When Christine’s employees start working in the dining hall and request accommodation, she is able to use her creativity to find solutions for unique situations. Most accommodation requests are easy to accomplish and make for a better work environment for everyone. Her workforce is more diverse and she has the ability to cross-train more people through their accommodations. “I go above and beyond to make sure I can retain my employees. It’s my personal mission to help identify an employee’s strengths and contributions and build on those.”
 
Christine’s identity in the community is shared with Skils’kin, and she stands for enriching lives. Her personal commitment to our mission has developed a strong workforce and culture in Grand Forks. Through sharing our mission, hopefully, Christine is shaping the disability culture there too. Her final remarks at the conference inspire the true rewards of employing people with disabilities, “I believe everyone deserves the opportunity to work and we do our best to make sure that it is possible by providing a few accommodations. In return, we get to see people grow, learn new skills, do amazing work with wonderful attitudes and the joy that a sense of accomplishment brings through the accommodations that we have developed and have brought to the workforce.”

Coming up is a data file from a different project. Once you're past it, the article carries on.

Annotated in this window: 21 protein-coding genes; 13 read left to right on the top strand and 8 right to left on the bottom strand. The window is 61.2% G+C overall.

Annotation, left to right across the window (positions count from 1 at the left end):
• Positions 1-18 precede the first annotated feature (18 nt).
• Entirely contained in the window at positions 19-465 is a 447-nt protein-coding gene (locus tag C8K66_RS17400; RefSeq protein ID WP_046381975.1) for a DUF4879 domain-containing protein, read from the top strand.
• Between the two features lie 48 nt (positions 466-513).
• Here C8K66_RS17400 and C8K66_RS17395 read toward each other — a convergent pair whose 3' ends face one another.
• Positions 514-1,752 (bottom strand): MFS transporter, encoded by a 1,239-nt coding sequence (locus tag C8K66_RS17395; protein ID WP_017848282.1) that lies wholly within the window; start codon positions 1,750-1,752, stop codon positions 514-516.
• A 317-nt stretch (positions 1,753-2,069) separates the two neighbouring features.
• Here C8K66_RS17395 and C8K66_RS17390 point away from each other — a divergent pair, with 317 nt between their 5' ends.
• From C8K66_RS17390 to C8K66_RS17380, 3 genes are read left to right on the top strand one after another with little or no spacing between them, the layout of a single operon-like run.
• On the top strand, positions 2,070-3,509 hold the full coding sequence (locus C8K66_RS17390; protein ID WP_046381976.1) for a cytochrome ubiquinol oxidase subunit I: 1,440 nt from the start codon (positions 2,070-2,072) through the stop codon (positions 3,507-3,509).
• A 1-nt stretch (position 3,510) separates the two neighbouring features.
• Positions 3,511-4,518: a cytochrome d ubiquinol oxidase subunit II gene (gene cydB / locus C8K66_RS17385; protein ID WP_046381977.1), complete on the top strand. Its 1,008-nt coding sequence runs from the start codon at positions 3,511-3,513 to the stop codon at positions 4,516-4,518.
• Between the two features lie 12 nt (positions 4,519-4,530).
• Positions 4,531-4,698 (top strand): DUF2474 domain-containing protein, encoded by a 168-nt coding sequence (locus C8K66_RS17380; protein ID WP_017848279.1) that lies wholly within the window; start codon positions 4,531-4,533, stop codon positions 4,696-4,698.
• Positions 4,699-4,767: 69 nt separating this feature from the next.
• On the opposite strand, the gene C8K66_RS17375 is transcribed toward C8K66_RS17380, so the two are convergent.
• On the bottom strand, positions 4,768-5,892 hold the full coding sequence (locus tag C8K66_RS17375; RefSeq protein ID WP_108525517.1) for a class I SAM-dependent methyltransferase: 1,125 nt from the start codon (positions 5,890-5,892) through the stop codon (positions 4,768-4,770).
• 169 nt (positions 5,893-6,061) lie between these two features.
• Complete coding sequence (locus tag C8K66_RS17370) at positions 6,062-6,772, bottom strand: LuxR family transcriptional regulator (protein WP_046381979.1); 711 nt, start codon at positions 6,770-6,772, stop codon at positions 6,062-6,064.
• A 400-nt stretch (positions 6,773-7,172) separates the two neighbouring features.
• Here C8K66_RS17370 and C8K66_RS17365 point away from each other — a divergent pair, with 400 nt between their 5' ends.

Fort D.A. Russell Days

The military celebration Fort D.A. Russell Days at F.E. Warren Air Force Base is held in conjunction with Cheyenne Frontier Days annually. The event welcomes the public onto the Air Force Base for a full weekend of events. From historical reenactments to military demonstrations and experiences, the weekend of Fort D.A. Russell Days is the best opportunity for a civilian to explore the F.E. Warren Air Force Base and begin to understand the mission and history of one of the oldest bases in the country.